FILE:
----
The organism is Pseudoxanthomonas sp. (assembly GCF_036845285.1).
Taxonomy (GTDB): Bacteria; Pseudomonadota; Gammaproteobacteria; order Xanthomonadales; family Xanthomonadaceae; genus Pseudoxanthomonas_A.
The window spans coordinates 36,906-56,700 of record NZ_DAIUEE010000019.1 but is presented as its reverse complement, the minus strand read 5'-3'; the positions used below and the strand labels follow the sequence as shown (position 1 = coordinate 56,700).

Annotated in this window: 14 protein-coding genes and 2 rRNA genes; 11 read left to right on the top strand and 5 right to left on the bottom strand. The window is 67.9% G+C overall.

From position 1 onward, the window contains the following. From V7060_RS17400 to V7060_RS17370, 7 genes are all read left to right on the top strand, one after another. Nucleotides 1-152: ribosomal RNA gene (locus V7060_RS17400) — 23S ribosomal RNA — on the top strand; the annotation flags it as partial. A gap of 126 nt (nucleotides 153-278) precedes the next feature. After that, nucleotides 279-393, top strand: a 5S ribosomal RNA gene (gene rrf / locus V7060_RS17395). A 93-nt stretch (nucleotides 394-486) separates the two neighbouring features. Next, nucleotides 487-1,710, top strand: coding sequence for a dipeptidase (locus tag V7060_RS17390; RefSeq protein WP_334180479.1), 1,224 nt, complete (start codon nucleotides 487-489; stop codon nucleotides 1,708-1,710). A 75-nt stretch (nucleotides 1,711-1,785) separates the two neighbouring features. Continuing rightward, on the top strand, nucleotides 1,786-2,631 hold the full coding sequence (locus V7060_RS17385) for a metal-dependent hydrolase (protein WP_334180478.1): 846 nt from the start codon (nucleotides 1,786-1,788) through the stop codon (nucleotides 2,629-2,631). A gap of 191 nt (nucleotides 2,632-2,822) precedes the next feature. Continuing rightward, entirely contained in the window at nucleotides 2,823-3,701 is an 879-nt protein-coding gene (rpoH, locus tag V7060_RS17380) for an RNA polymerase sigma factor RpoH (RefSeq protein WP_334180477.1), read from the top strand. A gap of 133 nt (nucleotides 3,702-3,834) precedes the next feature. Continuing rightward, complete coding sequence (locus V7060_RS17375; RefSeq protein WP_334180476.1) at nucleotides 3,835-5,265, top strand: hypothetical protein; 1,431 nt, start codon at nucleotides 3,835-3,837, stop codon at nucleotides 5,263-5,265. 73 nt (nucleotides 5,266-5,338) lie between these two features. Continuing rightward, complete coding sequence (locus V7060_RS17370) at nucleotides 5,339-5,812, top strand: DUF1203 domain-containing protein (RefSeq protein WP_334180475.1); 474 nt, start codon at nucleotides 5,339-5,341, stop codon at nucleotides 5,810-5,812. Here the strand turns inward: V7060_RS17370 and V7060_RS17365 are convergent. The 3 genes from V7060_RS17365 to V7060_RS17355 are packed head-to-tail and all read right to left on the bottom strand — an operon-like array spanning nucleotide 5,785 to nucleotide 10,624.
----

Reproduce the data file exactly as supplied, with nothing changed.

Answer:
The organism is Pseudoxanthomonas sp. (assembly GCF_036845285.1).
Taxonomy (GTDB): Bacteria; Pseudomonadota; Gammaproteobacteria; order Xanthomonadales; family Xanthomonadaceae; genus Pseudoxanthomonas_A.
The window spans coordinates 36,906-56,700 of record NZ_DAIUEE010000019.1 but is presented as its reverse complement, the minus strand read 5'-3'; the positions used below and the strand labels follow the sequence as shown (position 1 = coordinate 56,700).

Annotated in this window: 14 protein-coding genes and 2 rRNA genes; 11 read left to right on the top strand and 5 right to left on the bottom strand. The window is 67.9% G+C overall.

From position 1 onward, the window contains the following. From V7060_RS17400 to V7060_RS17370, 7 genes are all read left to right on the top strand, one after another. Nucleotides 1-152: ribosomal RNA gene (locus V7060_RS17400) — 23S ribosomal RNA — on the top strand; the annotation flags it as partial. A gap of 126 nt (nucleotides 153-278) precedes the next feature. After that, nucleotides 279-393, top strand: a 5S ribosomal RNA gene (gene rrf / locus V7060_RS17395). A 93-nt stretch (nucleotides 394-486) separates the two neighbouring features. Next, nucleotides 487-1,710, top strand: coding sequence for a dipeptidase (locus tag V7060_RS17390; RefSeq protein WP_334180479.1), 1,224 nt, complete (start codon nucleotides 487-489; stop codon nucleotides 1,708-1,710). A 75-nt stretch (nucleotides 1,711-1,785) separates the two neighbouring features. Continuing rightward, on the top strand, nucleotides 1,786-2,631 hold the full coding sequence (locus V7060_RS17385) for a metal-dependent hydrolase (protein WP_334180478.1): 846 nt from the start codon (nucleotides 1,786-1,788) through the stop codon (nucleotides 2,629-2,631). A gap of 191 nt (nucleotides 2,632-2,822) precedes the next feature. Continuing rightward, entirely contained in the window at nucleotides 2,823-3,701 is an 879-nt protein-coding gene (rpoH, locus tag V7060_RS17380) for an RNA polymerase sigma factor RpoH (RefSeq protein WP_334180477.1), read from the top strand. A gap of 133 nt (nucleotides 3,702-3,834) precedes the next feature. Continuing rightward, complete coding sequence (locus V7060_RS17375; RefSeq protein WP_334180476.1) at nucleotides 3,835-5,265, top strand: hypothetical protein; 1,431 nt, start codon at nucleotides 3,835-3,837, stop codon at nucleotides 5,263-5,265. 73 nt (nucleotides 5,266-5,338) lie between these two features. Continuing rightward, complete coding sequence (locus V7060_RS17370) at nucleotides 5,339-5,812, top strand: DUF1203 domain-containing protein (RefSeq protein WP_334180475.1); 474 nt, start codon at nucleotides 5,339-5,341, stop codon at nucleotides 5,810-5,812. Here the strand turns inward: V7060_RS17370 and V7060_RS17365 are convergent. The 3 genes from V7060_RS17365 to V7060_RS17355 are packed head-to-tail and all read right to left on the bottom strand — an operon-like array spanning nucleotide 5,785 to nucleotide 10,624.